Thankfully, if you do want to practice in what would be perceived as training mode anywhere else, the Practice Mode under VS Mode makes it so you can just practice normally against a character of your choice as a punching bag with stats to view as you fight, or face a CPU in offline VS mode and test your skills from there. There are quite a few matchups that can be done, so strategies can become incredibly deep as you slowly unlock all thirty-plus characters to team up and play around with in Hinokami Chronicles’ 2v2 format. Not all characters are capable of having a partner, however – primarily demons – and instead are balanced with an extra bar of health and advantageous movesets that are good for getting out of sticky situations.
Overall, the Switch version of Demon Slayer: Kimetsu no Yaiba – The Hinokami Chronicles is an extremely well done port that carries all the weight and fun more or less the same as it was on other platforms almost a year ago with little sacrifice shown, and while I’d still highly recommend playing this type of game on a TV with either a Pro Controller or a controller with a similar form factor, those primarily playing in handheld will still have a lavish experience to appreciate the property moving into the video game space in a big budget way for the first time. Having the ability to go back and view moments from the series as well is a big plus because you can see in a more detailed fashion exactly how everything played out versus how those same scenarios have been adapted for the game. In a lot of ways, truthfully, Demon Slayer: Kimetsu no Yaiba – The Hinokami Chronicles feels like a museum to celebrate the series’ impact with all of its collectables and ways it presents it all, and while it does a lot of things great compared to most other adaptations (especially for a debut title), there is certainly still room for improvement to make a Demon Slayer game that still excels better than most. Personally, I’d love to see Demon Slayer take an action RPG approach, but so far as an arena brawler it does a fantastic job at pitting characters against each other in a cinematic fashion that really complements the art direction and atmosphere that’s made Demon Slayer so captivating over the last couple of years.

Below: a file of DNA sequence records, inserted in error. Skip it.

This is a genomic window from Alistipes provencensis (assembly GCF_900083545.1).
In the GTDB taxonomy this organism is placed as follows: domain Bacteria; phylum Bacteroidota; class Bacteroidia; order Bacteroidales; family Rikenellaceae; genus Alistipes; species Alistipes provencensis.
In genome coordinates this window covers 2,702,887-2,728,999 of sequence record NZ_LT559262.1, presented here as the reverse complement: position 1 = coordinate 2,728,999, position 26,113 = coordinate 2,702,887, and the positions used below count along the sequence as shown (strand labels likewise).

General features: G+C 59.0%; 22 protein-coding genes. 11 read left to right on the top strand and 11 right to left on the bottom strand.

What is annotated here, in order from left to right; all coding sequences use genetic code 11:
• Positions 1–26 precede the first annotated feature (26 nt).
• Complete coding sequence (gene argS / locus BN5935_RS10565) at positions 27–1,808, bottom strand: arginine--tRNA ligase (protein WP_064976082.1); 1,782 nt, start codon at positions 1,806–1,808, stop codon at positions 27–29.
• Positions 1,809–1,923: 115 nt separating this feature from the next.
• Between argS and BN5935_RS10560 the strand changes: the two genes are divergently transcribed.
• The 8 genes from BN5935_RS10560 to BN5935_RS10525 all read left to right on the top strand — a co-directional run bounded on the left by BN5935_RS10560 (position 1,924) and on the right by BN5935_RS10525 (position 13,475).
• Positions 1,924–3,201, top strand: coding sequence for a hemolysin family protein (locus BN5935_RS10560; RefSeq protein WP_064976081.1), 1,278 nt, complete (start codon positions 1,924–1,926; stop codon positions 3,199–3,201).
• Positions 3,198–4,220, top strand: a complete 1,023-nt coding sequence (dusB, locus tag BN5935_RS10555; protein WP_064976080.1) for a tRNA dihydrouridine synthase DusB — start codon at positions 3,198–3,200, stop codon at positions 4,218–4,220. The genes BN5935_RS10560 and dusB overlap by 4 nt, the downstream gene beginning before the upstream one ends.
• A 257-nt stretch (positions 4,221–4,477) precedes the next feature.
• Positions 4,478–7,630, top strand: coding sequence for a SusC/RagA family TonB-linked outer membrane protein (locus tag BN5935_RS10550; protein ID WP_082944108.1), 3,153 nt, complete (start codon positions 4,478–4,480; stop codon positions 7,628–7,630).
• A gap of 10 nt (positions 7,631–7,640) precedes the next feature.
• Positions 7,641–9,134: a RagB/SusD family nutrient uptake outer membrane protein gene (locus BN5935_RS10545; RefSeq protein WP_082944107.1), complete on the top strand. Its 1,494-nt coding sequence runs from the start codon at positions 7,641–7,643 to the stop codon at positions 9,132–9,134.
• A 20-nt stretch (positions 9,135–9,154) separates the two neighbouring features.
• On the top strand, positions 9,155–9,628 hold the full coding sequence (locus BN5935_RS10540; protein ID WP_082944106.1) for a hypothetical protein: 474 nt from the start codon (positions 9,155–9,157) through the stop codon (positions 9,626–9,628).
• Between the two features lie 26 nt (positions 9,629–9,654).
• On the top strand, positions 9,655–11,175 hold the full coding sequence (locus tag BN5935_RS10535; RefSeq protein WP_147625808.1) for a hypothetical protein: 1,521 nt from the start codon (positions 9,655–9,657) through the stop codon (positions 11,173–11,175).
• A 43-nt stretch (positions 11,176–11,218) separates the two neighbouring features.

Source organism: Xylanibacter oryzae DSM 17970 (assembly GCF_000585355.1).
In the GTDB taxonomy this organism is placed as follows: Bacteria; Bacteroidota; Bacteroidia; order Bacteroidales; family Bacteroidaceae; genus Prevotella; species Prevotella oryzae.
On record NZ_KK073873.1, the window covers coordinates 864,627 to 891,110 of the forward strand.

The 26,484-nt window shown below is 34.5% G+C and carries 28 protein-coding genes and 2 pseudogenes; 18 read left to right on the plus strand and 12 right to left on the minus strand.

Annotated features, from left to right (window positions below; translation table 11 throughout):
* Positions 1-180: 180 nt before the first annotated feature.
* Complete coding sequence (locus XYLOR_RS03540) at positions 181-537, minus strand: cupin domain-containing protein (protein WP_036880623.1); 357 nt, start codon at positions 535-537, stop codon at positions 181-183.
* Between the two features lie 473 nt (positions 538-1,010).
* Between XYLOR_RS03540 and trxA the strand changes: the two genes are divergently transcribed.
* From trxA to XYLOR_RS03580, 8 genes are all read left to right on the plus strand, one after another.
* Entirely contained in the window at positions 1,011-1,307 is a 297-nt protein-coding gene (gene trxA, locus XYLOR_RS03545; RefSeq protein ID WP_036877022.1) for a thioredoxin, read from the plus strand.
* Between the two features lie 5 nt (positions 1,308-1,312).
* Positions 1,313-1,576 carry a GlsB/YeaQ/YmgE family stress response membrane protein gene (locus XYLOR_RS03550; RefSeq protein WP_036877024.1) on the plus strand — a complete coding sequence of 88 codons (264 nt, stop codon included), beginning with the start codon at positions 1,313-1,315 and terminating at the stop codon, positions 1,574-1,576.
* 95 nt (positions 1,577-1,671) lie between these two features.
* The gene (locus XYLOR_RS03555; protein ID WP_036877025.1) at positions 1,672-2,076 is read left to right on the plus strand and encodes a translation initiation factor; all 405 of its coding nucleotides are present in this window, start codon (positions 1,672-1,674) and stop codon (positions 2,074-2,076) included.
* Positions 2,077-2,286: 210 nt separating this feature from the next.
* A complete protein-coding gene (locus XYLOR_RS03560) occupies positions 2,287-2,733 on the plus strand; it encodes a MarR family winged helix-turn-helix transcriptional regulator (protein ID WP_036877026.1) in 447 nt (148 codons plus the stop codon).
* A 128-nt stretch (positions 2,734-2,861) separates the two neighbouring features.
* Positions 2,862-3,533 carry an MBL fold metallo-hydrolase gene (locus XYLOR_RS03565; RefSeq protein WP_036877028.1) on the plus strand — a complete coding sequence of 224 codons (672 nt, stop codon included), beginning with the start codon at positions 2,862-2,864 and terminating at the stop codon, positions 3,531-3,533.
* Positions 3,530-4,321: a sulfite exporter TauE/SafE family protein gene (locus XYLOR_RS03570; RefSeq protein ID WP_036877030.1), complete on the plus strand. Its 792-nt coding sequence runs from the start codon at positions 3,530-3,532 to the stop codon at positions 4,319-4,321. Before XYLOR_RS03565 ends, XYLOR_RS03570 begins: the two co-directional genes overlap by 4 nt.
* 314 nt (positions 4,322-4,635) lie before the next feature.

Demon Slayer: Kimetsu no Yaibi – The Hinokami Chronicles is an arena fighter that excels well more than a lot of others we’ve seen compared to other anime video game adaptations so far, and whether one’s been a long-time fan of the series or looking to get into the property, it’s a great place to start and dive into with plenty of content that also won’t overwhelm for better or for worse. Those wanting to squeeze every ounce of what the game has to offer will likely be looking at over 25 hours of gameplay, and though a casual playthrough will provide significantly less time than that, it’s still a worthy investment to see the world of Demon Slayer through a different perspective. Games adapted from anime and manga still have a while to go before we get one that’s built from the ground up with actual care and depth, but Demon Slayer: Kimetsu no Yaiba – The Hinokami Chronicles shows that it can be done in a way that’s faithful without having to be uninventive and boring, and it further proves that Switch is plenty capable of running these sorts of titles without many sacrifices.
Demon Slayer: Kimetsu no Yaiba – The Hinokami Chronicles copy provided by the publisher for the purposes of this review.